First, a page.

When I went through this, I just remember thinking: “Wow! This lady is a nutjob! Can I breathe? Let me do what you hired me to do.” The beauty of leadership is rooted in remaining flexible to the needs of your team. If one person needs a little more attention, you give it. If you have a few high-performers who require simple guidance and behind-the-scenes support, move out of their way and let them get the job done. More importantly, if you are a micro-manager, you need to redefine your worth within the parameters of your job. You are not more successful as a leader when you are giving orders and trying to manage everyone else’s desk plus your own.
What your micromanaging proves is that:
1) You have no faith in your team to execute their tasks accordingly.
2) You have issues with true delegation and that should be addressed.
3) You prefer the visibility to be on you and not your team which is why you won’t allow them to do their jobs.
4) You fear the potential for failure when you are not in a position to handle a task or project.
5) You are not interested in developing your team so they can eventually move into other roles. Keeping them dependent allows you to stagnate the very skills that would propel them ahead.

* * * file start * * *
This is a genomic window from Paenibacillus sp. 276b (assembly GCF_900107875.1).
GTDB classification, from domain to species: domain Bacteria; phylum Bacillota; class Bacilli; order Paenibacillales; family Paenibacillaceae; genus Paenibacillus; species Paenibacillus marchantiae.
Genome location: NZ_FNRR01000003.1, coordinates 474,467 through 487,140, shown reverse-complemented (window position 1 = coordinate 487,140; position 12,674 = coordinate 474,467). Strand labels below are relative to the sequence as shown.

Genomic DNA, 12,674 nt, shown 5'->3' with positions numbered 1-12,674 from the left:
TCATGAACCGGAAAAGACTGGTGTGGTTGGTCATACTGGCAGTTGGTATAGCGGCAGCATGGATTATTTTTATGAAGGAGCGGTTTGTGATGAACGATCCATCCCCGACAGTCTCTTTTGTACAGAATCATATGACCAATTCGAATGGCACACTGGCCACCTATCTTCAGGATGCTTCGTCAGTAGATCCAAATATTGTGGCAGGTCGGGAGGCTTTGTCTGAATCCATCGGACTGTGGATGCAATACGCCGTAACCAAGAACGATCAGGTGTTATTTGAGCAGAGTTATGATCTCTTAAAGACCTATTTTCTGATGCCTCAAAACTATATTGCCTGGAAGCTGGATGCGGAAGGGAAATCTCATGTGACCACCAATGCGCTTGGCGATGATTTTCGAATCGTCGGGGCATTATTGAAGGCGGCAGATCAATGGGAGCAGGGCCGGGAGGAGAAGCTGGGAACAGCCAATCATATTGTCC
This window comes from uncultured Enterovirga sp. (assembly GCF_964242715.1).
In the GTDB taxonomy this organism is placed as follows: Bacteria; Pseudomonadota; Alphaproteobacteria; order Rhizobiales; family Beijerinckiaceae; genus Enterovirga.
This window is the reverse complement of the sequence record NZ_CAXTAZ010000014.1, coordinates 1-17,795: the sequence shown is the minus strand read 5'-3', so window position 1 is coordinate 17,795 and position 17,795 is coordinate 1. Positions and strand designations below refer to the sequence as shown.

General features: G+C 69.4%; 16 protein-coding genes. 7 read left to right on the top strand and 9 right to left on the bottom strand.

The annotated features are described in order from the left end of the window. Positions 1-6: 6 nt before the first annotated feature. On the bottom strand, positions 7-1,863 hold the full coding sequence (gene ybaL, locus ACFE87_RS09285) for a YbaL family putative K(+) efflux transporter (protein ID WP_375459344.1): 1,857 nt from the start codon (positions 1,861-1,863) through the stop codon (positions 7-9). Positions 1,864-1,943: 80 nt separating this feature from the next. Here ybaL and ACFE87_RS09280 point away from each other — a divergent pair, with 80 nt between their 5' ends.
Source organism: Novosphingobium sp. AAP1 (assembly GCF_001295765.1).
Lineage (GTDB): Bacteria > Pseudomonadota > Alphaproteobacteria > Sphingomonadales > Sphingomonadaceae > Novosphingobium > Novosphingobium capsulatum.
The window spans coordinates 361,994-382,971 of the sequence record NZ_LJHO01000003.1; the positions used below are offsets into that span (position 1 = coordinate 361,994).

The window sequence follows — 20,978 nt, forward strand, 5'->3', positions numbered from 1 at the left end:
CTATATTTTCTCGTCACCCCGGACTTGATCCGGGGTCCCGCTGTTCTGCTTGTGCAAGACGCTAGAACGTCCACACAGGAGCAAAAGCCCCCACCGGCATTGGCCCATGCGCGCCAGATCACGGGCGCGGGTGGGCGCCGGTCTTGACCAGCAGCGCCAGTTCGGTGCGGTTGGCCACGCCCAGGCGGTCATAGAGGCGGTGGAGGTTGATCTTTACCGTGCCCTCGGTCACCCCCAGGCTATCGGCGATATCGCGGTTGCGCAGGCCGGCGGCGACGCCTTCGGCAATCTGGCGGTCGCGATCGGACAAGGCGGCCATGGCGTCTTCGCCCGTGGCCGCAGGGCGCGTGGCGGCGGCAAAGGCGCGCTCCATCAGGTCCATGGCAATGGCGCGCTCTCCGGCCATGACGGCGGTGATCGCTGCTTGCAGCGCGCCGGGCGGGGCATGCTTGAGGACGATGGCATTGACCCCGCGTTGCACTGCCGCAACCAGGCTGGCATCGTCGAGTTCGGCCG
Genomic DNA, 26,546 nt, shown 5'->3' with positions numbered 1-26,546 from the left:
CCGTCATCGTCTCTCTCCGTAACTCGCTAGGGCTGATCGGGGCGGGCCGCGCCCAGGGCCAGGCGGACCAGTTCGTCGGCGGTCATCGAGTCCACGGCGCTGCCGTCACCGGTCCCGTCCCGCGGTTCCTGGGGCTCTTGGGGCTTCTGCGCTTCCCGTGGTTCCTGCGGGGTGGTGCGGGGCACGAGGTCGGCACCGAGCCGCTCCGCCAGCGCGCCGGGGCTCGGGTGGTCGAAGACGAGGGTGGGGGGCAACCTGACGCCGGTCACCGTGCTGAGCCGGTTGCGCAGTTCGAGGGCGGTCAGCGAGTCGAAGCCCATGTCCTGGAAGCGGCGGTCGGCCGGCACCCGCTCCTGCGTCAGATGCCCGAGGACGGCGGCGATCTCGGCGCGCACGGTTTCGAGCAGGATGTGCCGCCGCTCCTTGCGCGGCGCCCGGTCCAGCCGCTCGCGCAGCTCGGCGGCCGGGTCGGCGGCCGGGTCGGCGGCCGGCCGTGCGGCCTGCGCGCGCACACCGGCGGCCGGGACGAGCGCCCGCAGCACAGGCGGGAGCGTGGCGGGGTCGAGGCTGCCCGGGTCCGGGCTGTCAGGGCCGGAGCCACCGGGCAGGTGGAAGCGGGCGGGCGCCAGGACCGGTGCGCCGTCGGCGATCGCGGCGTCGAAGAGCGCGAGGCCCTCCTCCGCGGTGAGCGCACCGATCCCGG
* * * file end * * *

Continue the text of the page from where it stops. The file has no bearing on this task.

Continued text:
No matter what the needs of your individual team members are; have faith in them. Empower them. Allow them to problem solve and critically think through issues. Create a safe-haven for failure so employees don’t fear failure, but see it as an inevitable outcome in business. Support your team so they bounce back from those inevitable failures wiser and better than before. This is what people have wanted in a leader in the past and present. Equally, this is how leaders will have to operate in the future.
Join me on The Aristocracy of HR You Tube Channel for more dialogue on this topic:
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There isn’t a week or month that passes where you don’t have the bad fortune of coming across a doom and gloom article about Millennials. If experts aren’t warning us of the demise of the workforce as we know it – they are busy labeling an entire generation of people as being needy, lacking work ethic, technologically savvy and many other half-truths that seem to be fodder for the usual generational conversation.
With our workforce slated to be infused with a 75% millennial workforce by 2025, it is clear that we either need jump on the millennial bandwagon or move out of their way. This generation has learned well from previous generations. They know what they want and will not settle for anything less. Call it “obnoxious” or “entitled” it doesn’t much matter. The point they drive home is that we all have a purpose- we just need to find it and execute.